What Is a Cluster Headache?
Cluster headache is a type of pain that occurs in brief, severe attacks that affect only one side of the head. Cluster headaches often occur repeatedly throughout the day for weeks or months at a time, and then stop for several weeks or months. As with migraine headaches, the pain can be extremely intense or even unbearable.
Symptoms of Cluster Headaches
Cluster headaches are characterized by a burning, stabbing, steady pain that often occurs in and around one eye. The pain may quickly intensify, peaking within 10 minutes and lasting 30 minutes to three hours.
Cluster headaches most commonly strike two to three hours after falling asleep, and tend to occur at about the same time every night.
Attacks may be accompanied by the following symptoms:
Causes of Cluster Headaches
The exact cause of cluster headache is unknown. However, the condition may be related to abnormalities in blood vessels and nerves that affect parts of the head involved in cluster headache attacks.
Men, adults age 20 and older, and people with a family history of cluster headaches appear to be at an increased risk for the condition. Smoking, drinking alcohol, and being under stress can also raise your risk for a cluster headache attack.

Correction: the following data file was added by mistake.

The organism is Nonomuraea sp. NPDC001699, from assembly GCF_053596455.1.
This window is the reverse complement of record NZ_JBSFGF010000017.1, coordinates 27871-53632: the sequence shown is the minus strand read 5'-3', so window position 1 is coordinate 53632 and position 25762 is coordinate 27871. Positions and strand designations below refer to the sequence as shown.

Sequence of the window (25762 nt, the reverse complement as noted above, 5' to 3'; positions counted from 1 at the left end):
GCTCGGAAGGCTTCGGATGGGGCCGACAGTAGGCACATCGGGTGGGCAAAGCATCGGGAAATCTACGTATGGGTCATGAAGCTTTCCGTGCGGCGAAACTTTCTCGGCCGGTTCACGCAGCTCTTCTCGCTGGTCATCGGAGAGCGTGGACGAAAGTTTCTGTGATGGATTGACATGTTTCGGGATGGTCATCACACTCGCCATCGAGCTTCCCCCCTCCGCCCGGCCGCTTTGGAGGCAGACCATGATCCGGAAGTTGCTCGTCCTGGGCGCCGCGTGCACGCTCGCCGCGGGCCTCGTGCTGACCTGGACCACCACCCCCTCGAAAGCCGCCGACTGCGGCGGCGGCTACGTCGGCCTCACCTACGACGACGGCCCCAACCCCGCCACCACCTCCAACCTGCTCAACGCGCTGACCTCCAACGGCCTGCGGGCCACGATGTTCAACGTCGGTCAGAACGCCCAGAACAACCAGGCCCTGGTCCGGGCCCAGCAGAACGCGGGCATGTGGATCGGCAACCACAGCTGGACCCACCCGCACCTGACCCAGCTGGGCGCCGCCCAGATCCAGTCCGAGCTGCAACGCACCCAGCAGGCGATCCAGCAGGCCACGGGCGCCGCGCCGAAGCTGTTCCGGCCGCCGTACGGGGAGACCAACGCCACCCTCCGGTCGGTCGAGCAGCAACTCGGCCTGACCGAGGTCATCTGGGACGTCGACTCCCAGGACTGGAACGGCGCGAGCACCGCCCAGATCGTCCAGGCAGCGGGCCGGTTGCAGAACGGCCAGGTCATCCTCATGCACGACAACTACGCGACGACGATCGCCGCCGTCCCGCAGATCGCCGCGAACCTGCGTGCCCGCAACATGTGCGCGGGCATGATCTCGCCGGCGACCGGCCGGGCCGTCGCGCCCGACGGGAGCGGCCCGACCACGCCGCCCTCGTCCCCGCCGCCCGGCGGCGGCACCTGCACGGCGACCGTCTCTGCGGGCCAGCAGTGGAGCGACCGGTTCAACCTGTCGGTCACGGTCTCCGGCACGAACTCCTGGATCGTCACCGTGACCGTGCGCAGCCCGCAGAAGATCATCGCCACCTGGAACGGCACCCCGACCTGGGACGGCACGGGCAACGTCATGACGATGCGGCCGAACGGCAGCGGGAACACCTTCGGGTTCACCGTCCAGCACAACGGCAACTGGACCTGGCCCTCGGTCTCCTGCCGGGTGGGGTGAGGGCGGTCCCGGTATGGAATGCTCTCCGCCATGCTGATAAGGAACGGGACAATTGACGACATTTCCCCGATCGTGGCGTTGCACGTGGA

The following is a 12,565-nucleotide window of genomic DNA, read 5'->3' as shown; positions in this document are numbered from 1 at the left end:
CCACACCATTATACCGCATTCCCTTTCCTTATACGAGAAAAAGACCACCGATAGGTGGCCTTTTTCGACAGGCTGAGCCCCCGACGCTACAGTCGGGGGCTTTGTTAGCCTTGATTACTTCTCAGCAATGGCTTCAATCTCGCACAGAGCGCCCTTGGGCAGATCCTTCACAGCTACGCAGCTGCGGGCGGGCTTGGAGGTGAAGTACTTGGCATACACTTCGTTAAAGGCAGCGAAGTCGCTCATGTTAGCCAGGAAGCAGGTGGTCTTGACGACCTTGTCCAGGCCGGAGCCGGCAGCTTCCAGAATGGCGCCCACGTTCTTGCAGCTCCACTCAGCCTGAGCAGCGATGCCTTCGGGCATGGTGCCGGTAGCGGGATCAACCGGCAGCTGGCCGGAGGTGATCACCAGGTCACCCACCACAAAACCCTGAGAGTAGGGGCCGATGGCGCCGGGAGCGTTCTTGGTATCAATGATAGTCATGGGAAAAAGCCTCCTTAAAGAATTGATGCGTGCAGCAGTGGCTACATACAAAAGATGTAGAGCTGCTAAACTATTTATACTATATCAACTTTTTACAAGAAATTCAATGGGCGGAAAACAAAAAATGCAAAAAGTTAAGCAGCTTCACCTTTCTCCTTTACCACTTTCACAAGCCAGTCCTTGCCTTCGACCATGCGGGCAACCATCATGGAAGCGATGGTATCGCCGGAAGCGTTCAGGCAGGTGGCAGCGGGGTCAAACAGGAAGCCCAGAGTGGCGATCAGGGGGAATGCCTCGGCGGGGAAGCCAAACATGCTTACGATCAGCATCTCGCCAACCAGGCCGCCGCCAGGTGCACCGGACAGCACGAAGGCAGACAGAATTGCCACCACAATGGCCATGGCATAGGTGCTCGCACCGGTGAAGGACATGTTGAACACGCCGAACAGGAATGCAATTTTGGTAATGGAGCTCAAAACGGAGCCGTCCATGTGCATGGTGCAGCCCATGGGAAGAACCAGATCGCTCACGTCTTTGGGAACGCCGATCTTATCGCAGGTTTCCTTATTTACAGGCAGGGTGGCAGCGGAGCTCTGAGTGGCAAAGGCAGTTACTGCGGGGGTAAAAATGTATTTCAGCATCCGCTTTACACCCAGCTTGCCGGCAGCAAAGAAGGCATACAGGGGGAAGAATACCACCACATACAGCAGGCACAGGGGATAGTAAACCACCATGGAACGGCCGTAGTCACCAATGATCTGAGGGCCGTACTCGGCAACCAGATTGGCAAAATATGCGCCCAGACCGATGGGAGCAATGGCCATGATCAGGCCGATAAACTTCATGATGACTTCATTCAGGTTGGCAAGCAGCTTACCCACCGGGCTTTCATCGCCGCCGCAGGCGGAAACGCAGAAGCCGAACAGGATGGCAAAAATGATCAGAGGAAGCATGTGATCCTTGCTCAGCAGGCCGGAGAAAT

When left untreated, cluster headaches can occur repeatedly for years and interfere with your daily functioning. Although the following standard treatments won't cure cluster headaches, they can help ease your symptoms:
Natural Remedies for Cluster Headache Relief
If you experience cluster headache attacks, talk to your doctor about using the following natural remedies and alternative therapies:
People with cluster headaches may have low levels of melatonin, a hormone that helps regulate sleep-wake cycles. Although scientists have yet to confirm whether taking melatonin supplements can benefit people with cluster headaches, a small study published in 2001 found that melatonin helped alleviate attacks.
When taken regularly, capsaicin (the active ingredient in hot peppers) may help prevent the occurrence of cluster headache attacks. Available in nasal spray form, capsaicin is thought to reduce levels of substance P (a nervous system chemical involved in pain transmission).
3) Mind-Body Stress Relief
Stress is a trigger for cluster headache attacks. Although practices such as yoga and meditation haven't been specifically studied for their effects on cluster headache occurrence, they may help stave off attacks by keeping your stress in check.
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Leone M, Lucini V, D'Amico D, Moschiano F, Maltempo C, Fraschini F, Bussone G. "Twenty-four-hour melatonin and cortisol plasma levels in relation to timing of cluster headache." Cephalalgia. 1995 15(3):224-9.
Peres MF, Rozen TD. "Melatonin in the preventive treatment of chronic cluster headache." Cephalalgia. 2001 21(10):993-5.